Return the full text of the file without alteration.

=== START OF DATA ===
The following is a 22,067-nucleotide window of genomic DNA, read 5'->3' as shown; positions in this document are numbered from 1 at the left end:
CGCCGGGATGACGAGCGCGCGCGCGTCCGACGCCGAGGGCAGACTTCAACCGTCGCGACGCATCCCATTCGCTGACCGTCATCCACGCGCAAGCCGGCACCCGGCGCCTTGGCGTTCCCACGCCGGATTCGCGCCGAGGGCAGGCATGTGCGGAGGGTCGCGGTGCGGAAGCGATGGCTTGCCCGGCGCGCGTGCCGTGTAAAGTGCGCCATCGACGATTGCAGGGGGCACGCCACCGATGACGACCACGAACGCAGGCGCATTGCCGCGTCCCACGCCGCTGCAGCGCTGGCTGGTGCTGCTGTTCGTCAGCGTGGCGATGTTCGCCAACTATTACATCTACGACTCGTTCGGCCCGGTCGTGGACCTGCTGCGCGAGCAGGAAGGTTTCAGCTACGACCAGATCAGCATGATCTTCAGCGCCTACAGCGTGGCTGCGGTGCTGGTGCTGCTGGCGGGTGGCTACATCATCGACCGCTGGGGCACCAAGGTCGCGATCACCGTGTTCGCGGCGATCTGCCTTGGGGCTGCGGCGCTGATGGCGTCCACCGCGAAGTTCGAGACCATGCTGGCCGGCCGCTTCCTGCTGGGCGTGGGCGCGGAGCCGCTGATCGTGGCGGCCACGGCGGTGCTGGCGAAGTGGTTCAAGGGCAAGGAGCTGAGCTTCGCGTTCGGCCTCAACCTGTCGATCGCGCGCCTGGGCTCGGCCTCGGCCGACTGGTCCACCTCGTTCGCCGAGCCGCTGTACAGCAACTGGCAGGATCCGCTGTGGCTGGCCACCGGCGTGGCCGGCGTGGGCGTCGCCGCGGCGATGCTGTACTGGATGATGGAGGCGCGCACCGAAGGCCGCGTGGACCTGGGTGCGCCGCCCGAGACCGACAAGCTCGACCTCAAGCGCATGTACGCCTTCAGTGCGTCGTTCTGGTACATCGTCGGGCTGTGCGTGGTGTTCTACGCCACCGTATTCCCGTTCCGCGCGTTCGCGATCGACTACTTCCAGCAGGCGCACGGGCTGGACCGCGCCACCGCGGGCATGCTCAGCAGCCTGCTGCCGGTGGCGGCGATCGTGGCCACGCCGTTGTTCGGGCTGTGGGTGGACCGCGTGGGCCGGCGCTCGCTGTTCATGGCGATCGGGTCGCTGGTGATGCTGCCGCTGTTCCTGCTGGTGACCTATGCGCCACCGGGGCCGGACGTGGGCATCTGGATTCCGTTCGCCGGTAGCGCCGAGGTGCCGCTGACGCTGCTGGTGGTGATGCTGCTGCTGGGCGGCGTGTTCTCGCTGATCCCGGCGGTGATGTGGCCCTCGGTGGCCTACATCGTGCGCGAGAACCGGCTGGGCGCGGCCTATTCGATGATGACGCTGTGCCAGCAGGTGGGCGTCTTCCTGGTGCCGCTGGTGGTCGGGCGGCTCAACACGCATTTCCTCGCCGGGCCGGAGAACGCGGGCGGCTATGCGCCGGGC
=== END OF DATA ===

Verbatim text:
The following is a 22,067-nucleotide window of genomic DNA, read 5'->3' as shown; positions in this document are numbered from 1 at the left end:
CGCCGGGATGACGAGCGCGCGCGCGTCCGACGCCGAGGGCAGACTTCAACCGTCGCGACGCATCCCATTCGCTGACCGTCATCCACGCGCAAGCCGGCACCCGGCGCCTTGGCGTTCCCACGCCGGATTCGCGCCGAGGGCAGGCATGTGCGGAGGGTCGCGGTGCGGAAGCGATGGCTTGCCCGGCGCGCGTGCCGTGTAAAGTGCGCCATCGACGATTGCAGGGGGCACGCCACCGATGACGACCACGAACGCAGGCGCATTGCCGCGTCCCACGCCGCTGCAGCGCTGGCTGGTGCTGCTGTTCGTCAGCGTGGCGATGTTCGCCAACTATTACATCTACGACTCGTTCGGCCCGGTCGTGGACCTGCTGCGCGAGCAGGAAGGTTTCAGCTACGACCAGATCAGCATGATCTTCAGCGCCTACAGCGTGGCTGCGGTGCTGGTGCTGCTGGCGGGTGGCTACATCATCGACCGCTGGGGCACCAAGGTCGCGATCACCGTGTTCGCGGCGATCTGCCTTGGGGCTGCGGCGCTGATGGCGTCCACCGCGAAGTTCGAGACCATGCTGGCCGGCCGCTTCCTGCTGGGCGTGGGCGCGGAGCCGCTGATCGTGGCGGCCACGGCGGTGCTGGCGAAGTGGTTCAAGGGCAAGGAGCTGAGCTTCGCGTTCGGCCTCAACCTGTCGATCGCGCGCCTGGGCTCGGCCTCGGCCGACTGGTCCACCTCGTTCGCCGAGCCGCTGTACAGCAACTGGCAGGATCCGCTGTGGCTGGCCACCGGCGTGGCCGGCGTGGGCGTCGCCGCGGCGATGCTGTACTGGATGATGGAGGCGCGCACCGAAGGCCGCGTGGACCTGGGTGCGCCGCCCGAGACCGACAAGCTCGACCTCAAGCGCATGTACGCCTTCAGTGCGTCGTTCTGGTACATCGTCGGGCTGTGCGTGGTGTTCTACGCCACCGTATTCCCGTTCCGCGCGTTCGCGATCGACTACTTCCAGCAGGCGCACGGGCTGGACCGCGCCACCGCGGGCATGCTCAGCAGCCTGCTGCCGGTGGCGGCGATCGTGGCCACGCCGTTGTTCGGGCTGTGGGTGGACCGCGTGGGCCGGCGCTCGCTGTTCATGGCGATCGGGTCGCTGGTGATGCTGCCGCTGTTCCTGCTGGTGACCTATGCGCCACCGGGGCCGGACGTGGGCATCTGGATTCCGTTCGCCGGTAGCGCCGAGGTGCCGCTGACGCTGCTGGTGGTGATGCTGCTGCTGGGCGGCGTGTTCTCGCTGATCCCGGCGGTGATGTGGCCCTCGGTGGCCTACATCGTGCGCGAGAACCGGCTGGGCGCGGCCTATTCGATGATGACGCTGTGCCAGCAGGTGGGCGTCTTCCTGGTGCCGCTGGTGGTCGGGCGGCTCAACACGCATTTCCTCGCCGGGCCGGAGAACGCGGGCGGCTATGCGCCGGGC